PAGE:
Continuing studies after a design BTS, portrait of LG
Louis-Gonzague – or LG as he calls himself – is a third-year student of the Postgraduate degree in Project Design. He joined the school last September and tells us how he got here and about his decision to continue studying after his BTS in graphic design.
What education did you receive before this?
I was in the Management Sciences and Technologies stream (STMG) in secondary school, with a focus on management and finance, but I knew I wanted to study design, so the subjects I took in secondary school didn’t matter to me. However, the specialisation did give me management skills, which will be useful in my future profession. As my school didn’t offer a Visual Arts option, I had to work on my drawing skills by myself so I could compile a portfolio for later studies.
After secondary school, I enrolled in a university diploma in multimedia and internet careers for its graphic design aspects. Unfortunately, my maths skills meant I had trouble following and really getting into the coding class. So, I decided to swap to a more specific vocational training certificate – a BTS in graphic design – which I obtained before coming to the École Supérieure de Design de Troyes.
Why did you decide to continue studying after your BTS in graphic design?
Although I did have a diploma under my belt, I didn’t want to go straight into the workforce, because I felt like I still had a lot to learn. Plus, I had other aspirations than to work as a graphic designer in a start-up. So, I looked into which schools might suit my educational background, and I discovered the École Supérieure de Design de Troyes. This school’s key strength is the relationship it has with companies through collaboration, discussions, etc. It’s really this practical aspect that I missed out on during my BTS and which the École Supérieure de Design de Troyes would totally make up for!
Since joining in September, how did the start of the academic year go?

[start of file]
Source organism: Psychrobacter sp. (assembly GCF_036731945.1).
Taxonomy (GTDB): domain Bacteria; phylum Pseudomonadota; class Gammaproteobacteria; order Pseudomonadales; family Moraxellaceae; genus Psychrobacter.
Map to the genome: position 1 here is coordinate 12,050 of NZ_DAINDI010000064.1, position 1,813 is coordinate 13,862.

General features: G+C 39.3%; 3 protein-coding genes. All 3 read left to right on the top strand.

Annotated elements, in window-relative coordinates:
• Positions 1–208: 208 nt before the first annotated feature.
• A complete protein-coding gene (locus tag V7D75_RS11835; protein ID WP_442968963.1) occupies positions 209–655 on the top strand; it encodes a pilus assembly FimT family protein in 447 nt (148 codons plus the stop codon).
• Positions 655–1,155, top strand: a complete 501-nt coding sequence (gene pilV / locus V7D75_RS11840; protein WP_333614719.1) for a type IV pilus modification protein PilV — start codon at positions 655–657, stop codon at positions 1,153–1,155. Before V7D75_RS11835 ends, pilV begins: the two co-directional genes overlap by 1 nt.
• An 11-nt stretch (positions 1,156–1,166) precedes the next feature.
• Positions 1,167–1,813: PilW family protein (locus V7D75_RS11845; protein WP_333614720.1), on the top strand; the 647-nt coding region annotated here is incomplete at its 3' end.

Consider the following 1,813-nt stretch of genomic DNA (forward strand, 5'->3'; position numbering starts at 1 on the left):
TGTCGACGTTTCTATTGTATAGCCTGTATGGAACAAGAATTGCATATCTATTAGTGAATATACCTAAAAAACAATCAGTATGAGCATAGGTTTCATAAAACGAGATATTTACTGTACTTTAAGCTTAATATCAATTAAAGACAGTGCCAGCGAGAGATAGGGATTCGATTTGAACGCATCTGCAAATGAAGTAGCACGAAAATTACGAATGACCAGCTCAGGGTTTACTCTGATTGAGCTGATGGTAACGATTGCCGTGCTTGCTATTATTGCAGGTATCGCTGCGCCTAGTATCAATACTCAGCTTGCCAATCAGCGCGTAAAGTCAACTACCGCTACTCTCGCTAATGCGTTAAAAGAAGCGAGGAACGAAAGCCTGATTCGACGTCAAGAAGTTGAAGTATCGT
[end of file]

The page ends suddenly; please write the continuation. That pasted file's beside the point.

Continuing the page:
Being admitted via an alternative entry pathway is quite disorienting, as there are not many of us, but it does promote mutual support and create bonds. In September, we joined the second-year students while waiting for the third years to get back from their internships. During the first semester, we revised some software basics and explored other software like 3D programs that I hadn’t touched since my first year of uni! We also did several week-long workshops on circassian props, as well as on the theme of digital illusions, with an introduction to holograms and optical theatre.
The good thing about joining the second-year students was being able to help them based on the experience we’d already acquired. Then in January, the course began with the rest of our year, and the collaborative projects with companies were a real challenge yet truly enlightening – no less than I expected from this school.
You’re going on to the postgraduate degree. What do you want to get out of this course?
When I started at this school, I knew I would go on to do the postgraduate degree. My goal is to become an artistic director, and for that I need to do a bit of everything, to be as versatile as possible so I’m ready to enter the job market. I hope to be able to improve my software skills, particularly in 3D and motion design. I try to learn on my own, but there’s nothing better than having a teacher to guide you and answer your questions, and I think that in two years of Masters, it is entirely possible to further improve on a technical level.
The way I see it, generally speaking, the postgraduate degree prepares you for project management, including the creative aspects, but also the strategic and commercial ones.
What are your plans as a graduate?
When I graduate from the Postgraduate degree in Project Design, I would like to be an artistic director. I really like motion design and the world of technology, so why not work for a smartphone manufacturer like OnePlus, where I have contacts. Speaking of contacts, the École Supérieure de Design de Troyes also works towards developing its network, which helps us students develop ours under supervision at the same time. The school also operates like a family, where graduates can help newcomers find companies or even get into the school. That was my experience, anyway. I was fortunate to be able to ask a now-employed fifth-year student questions, and he guided me in my choices.